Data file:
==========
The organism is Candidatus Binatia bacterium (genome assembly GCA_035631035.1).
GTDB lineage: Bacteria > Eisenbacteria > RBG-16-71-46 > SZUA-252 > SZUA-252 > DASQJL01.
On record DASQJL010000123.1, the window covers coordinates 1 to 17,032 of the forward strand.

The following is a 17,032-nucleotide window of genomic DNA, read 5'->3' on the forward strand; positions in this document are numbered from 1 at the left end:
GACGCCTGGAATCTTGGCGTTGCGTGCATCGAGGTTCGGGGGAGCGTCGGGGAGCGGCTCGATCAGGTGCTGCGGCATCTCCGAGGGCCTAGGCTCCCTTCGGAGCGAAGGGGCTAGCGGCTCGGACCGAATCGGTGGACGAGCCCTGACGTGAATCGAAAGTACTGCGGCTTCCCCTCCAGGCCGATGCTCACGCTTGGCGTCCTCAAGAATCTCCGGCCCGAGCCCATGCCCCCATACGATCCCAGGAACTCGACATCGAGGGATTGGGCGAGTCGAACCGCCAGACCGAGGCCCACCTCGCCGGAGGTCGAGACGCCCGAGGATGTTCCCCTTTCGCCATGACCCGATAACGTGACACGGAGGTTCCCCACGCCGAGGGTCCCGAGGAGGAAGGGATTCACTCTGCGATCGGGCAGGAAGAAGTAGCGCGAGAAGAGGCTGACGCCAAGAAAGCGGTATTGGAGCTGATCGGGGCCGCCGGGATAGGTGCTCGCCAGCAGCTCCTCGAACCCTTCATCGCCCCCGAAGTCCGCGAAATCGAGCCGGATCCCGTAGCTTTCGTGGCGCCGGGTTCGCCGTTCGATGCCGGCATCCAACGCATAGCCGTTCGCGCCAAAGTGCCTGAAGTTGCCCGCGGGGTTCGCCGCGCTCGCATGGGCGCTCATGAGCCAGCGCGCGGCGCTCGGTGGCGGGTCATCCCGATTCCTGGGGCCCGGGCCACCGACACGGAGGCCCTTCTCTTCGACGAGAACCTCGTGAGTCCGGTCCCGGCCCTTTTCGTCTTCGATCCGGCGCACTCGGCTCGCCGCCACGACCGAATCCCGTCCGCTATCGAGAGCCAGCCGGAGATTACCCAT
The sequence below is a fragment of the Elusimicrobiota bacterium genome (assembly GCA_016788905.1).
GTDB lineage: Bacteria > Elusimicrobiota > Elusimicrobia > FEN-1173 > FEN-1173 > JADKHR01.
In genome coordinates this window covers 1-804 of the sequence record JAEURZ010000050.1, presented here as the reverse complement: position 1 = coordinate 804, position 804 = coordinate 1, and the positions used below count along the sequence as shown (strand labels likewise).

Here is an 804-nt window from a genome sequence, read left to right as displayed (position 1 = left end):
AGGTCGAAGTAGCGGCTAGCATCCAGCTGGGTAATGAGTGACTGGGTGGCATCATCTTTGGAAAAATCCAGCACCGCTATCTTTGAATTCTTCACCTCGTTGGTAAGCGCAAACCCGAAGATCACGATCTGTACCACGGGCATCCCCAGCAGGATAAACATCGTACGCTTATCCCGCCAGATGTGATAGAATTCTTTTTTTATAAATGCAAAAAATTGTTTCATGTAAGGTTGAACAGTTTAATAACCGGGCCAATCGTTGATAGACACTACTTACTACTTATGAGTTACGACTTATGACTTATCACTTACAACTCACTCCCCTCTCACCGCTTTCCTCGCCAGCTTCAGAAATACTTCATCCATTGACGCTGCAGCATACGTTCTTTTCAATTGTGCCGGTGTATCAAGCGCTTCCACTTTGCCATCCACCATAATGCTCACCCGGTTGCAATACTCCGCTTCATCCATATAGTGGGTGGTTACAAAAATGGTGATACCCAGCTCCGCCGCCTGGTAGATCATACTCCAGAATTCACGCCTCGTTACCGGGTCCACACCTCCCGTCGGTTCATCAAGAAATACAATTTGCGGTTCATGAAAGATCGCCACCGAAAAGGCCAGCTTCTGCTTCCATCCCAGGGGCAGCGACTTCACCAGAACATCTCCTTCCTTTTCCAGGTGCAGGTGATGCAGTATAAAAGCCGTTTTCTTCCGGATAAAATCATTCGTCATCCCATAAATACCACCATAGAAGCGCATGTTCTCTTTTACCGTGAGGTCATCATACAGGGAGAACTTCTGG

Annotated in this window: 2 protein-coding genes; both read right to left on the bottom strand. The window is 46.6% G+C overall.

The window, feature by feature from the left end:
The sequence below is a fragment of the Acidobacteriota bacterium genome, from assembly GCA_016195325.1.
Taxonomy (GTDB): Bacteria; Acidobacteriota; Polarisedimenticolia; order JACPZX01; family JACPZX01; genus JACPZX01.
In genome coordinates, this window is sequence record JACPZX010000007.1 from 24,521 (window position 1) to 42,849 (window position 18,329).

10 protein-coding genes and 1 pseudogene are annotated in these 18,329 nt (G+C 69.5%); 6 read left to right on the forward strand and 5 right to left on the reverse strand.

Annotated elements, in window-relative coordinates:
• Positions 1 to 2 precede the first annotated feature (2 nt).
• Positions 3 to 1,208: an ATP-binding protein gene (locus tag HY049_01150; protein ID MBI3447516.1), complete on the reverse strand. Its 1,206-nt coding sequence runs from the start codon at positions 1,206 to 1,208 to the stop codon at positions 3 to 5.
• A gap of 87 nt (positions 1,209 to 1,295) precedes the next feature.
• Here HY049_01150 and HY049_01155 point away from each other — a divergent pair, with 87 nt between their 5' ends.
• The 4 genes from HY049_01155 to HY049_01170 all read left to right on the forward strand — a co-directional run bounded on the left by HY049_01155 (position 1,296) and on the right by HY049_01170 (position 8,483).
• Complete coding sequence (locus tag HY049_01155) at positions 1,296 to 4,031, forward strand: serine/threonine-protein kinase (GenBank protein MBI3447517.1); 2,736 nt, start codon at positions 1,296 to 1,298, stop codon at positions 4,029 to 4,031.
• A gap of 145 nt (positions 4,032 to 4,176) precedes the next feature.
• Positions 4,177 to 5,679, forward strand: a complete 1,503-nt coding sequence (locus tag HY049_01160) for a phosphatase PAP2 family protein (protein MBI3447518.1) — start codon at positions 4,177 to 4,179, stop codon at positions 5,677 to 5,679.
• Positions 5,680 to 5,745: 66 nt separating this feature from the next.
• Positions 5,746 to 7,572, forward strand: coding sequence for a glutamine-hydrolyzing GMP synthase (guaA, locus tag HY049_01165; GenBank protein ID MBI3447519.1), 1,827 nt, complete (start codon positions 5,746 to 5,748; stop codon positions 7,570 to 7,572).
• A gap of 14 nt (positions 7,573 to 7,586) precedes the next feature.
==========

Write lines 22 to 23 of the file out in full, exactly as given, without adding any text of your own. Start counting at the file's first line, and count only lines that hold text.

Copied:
• The 4 genes from HY049_01155 to HY049_01170 all read left to right on the forward strand — a co-directional run bounded on the left by HY049_01155 (position 1,296) and on the right by HY049_01170 (position 8,483).
• Complete coding sequence (locus tag HY049_01155) at positions 1,296 to 4,031, forward strand: serine/threonine-protein kinase (GenBank protein MBI3447517.1); 2,736 nt, start codon at positions 1,296 to 1,298, stop codon at positions 4,029 to 4,031.